Wabash Valley Community Foundation: Patsy Dierdorf’s Love for Animals Lives On

Patsy Dierdorf’s Love for Animals Lives On
Saving one animal will not change the world, but it will change the world for that one animal.

Terre Haute, Indiana — Displayed above the reception desk at the shelter of the Clay County Humane Society, that motto voices the calling of people who work there and support it. Patsy Dierdorf, a life-long resident of Clay County, heard that calling. She answered it throughout her life. She did it quietly, in her own way.

Fortunately for many people and pets, her answer will be heard for years to come.

Dierdorf first reached out to the Community Foundation in 2013 after hearing how friends had utilized its services to support organizations near and dear to their hearts. Hoping to achieve a lasting impact, Dierdorf wanted to create a permanent endowment for the benefit of the Clay County Humane Society within the Community Foundation in her estate plans for the creation After Dierdorf’s passing on March 29, 2019, funding from her estate helped to establish the Dierdorf Fund within the Community Foundation’s Clay County affiliate. Through this permanently endowed fund, the Clay County Humane Society will receive a designated each year, forever. Recently, the Humane Society received the first distribution from the Fund in the amount of $33,697.00.

One dream for use of the funds, Toni Carter, President of the Clay County Humane Society Board.said, is “. . . to help the community with low-cost spay and neuter.” Springtime is prime breeding season. Without human precautions in place, animals will go forth and multiply, making it difficult for organizations like hers to care for all the ones that are not yet adopted.

The Clay County Humane Society is looking for ways to support construction of a new building on their grounds that will create more kennel and cage space while freeing up current space for an operating room, she said.

Dierdorf’s final wishes included that stipulation for the funding may not be used to pay salaries for the shelter’s staff and the shelter must remain a “No Kill” shelter, meaning it will only euthanize animals that are ill or dangerous to society.

“We are a no-kill shelter,” said Carter. The policy is the right thing to do, but it has the potential to create pressure on their facility when adoptions are going slowly, or in peak breeding seasons, but it has been and will continue to be their policy.

It’s easy to believe Patsy Dierdorf would approve of their thinking.

“What do you need at the shelter, she would always ask,” said Patty Dulin, a long-time volunteer. Dulin knew Dierdorf only as an acquaintance, meeting with her from time to time with a group of her mother’s friends at a local restaurant. “That (care for animals) was her passion.”

Dulin described her as quietly supportive, private, unassuming, non-pretentious, but always there when the need arose. When friends of the shelter learned of her generosity, Dulin added, “It wasn’t a surprise.”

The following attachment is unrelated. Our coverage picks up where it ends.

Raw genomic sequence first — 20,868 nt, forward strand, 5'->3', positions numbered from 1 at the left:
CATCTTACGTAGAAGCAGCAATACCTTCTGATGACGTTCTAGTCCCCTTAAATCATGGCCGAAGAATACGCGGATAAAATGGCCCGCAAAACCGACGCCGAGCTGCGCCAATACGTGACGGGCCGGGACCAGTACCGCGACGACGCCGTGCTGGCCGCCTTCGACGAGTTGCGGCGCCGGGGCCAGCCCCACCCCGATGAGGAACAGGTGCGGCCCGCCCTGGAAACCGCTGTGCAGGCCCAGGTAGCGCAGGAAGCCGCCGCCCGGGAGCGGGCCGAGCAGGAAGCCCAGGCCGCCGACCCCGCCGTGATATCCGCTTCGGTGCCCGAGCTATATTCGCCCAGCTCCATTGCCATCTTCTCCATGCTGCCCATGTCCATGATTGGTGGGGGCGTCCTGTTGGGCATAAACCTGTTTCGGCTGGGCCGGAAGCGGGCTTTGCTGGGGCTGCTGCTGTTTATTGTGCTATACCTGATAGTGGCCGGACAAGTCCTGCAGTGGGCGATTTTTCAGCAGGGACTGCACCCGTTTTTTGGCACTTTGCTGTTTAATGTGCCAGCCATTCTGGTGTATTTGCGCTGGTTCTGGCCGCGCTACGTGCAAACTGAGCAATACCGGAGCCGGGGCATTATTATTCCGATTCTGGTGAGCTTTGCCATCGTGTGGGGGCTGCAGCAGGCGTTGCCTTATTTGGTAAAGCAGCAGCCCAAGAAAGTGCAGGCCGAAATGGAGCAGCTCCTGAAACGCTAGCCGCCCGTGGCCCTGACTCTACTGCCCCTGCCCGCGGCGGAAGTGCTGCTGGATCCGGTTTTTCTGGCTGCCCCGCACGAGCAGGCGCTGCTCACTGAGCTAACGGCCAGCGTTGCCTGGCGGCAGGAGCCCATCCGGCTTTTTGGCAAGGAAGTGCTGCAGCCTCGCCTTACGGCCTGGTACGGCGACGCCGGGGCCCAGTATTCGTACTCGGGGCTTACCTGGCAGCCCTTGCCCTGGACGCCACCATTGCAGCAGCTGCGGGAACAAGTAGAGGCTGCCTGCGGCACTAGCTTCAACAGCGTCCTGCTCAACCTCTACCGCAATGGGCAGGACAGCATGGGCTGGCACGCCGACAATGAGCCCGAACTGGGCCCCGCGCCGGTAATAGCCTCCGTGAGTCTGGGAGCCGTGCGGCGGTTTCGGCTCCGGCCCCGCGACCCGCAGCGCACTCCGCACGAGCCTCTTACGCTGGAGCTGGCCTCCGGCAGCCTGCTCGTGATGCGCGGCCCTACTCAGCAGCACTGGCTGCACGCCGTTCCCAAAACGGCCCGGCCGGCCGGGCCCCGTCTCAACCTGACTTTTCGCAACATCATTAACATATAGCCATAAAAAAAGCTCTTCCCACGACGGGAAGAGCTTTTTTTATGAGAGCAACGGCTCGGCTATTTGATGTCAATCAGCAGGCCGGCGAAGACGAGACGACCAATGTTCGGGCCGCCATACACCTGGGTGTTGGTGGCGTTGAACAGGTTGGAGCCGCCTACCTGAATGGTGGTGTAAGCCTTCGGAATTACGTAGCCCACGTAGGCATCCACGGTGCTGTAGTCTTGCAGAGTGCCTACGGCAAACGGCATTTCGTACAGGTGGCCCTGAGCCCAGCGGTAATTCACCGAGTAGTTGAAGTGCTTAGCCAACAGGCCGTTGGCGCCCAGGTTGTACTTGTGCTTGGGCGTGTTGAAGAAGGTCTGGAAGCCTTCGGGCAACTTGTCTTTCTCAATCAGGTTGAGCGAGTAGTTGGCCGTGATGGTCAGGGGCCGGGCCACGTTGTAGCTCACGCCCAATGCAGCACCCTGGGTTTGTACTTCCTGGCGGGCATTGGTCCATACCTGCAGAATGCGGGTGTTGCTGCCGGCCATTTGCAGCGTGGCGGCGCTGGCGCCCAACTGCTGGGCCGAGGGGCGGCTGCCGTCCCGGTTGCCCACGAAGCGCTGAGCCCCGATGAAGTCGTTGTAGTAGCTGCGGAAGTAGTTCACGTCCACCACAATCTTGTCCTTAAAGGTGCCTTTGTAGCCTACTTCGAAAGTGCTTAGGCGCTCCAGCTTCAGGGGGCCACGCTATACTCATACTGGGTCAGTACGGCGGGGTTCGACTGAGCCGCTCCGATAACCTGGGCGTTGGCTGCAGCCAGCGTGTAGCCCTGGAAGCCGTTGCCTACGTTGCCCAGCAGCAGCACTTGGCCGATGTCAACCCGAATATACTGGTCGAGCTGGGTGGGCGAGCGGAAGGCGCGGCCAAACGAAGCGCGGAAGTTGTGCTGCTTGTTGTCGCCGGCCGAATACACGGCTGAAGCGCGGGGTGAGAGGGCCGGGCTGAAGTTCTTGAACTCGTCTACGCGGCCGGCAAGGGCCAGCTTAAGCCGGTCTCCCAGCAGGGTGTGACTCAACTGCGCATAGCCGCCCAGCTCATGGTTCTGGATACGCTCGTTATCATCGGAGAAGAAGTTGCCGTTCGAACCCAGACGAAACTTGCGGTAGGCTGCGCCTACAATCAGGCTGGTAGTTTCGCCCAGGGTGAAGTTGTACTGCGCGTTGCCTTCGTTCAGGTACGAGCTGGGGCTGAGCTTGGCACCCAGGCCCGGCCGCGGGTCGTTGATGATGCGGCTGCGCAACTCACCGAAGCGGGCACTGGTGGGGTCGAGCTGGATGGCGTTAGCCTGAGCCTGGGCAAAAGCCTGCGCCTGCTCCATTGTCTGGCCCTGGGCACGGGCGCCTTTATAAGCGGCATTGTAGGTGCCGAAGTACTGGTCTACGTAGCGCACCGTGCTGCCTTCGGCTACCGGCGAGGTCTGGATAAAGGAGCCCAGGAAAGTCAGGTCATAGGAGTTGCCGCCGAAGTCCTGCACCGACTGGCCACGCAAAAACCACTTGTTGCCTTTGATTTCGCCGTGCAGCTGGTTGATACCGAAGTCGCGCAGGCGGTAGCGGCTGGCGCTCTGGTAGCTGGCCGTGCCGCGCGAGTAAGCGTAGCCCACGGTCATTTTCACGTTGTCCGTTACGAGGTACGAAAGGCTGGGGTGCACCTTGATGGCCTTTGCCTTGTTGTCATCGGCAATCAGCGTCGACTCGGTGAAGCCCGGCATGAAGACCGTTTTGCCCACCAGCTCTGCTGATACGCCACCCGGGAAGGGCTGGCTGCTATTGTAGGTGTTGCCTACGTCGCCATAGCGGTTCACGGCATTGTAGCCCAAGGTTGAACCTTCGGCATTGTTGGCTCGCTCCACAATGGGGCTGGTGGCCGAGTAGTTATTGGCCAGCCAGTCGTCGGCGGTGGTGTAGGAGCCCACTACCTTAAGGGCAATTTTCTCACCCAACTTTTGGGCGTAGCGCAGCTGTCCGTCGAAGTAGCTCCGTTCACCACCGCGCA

A much needed, much appreciated surprise. With about seventy-five percent of the shelter’s annual operating budget coming from fundraising and donations, Carter said, Dierdorf’s support will make life easier for dogs like Riggs and Chantilly and Cooper, current residents of the shelter, and for any number of cats who await their forever home.

“It’s amazing,” Carter said. One cost of being a no kill shelter is that they incur about $5,000 a month in veterinary bills. As the shelter pursues its plan to provide spay/neuter services, these funds will help relieve that burden.

The shelter also sponsors semi-annual shot clinics for people whose pets need annual boosters but who struggle to afford them. For $40 for dogs and $30 for cats, families can protect their pets.

Dierdorf’s generosity helps make that happen, too.

“She lived her life. She lived well,” Dulin said.

With her gift, she’ll continue to help others: dogs, cats, and people, to live happily and live well, long after Dierdorf can no longer help with her hands.

It’s said that if you want to know someone’s heart, don’t listen to what they say. Look at what they do.

Patsy Dierdorf’s heart is alive and well in Clay County.

The Wabash Valley Community Foundation, a tax-exempt public charity created by and for the people in Clay, Sullivan and Vigo counties, enables people with philanthropic interests to easily and effectively support the organizations and issues they care about – immediately or through their estate plans. Donors may give to existing funds or establish a charitable fund at the Community Foundation by contributing a variety of assets. For more information on the Community Foundation, please call Beth Tevlin, Executive Director, at 812.232.2234 or visit wvcf.org.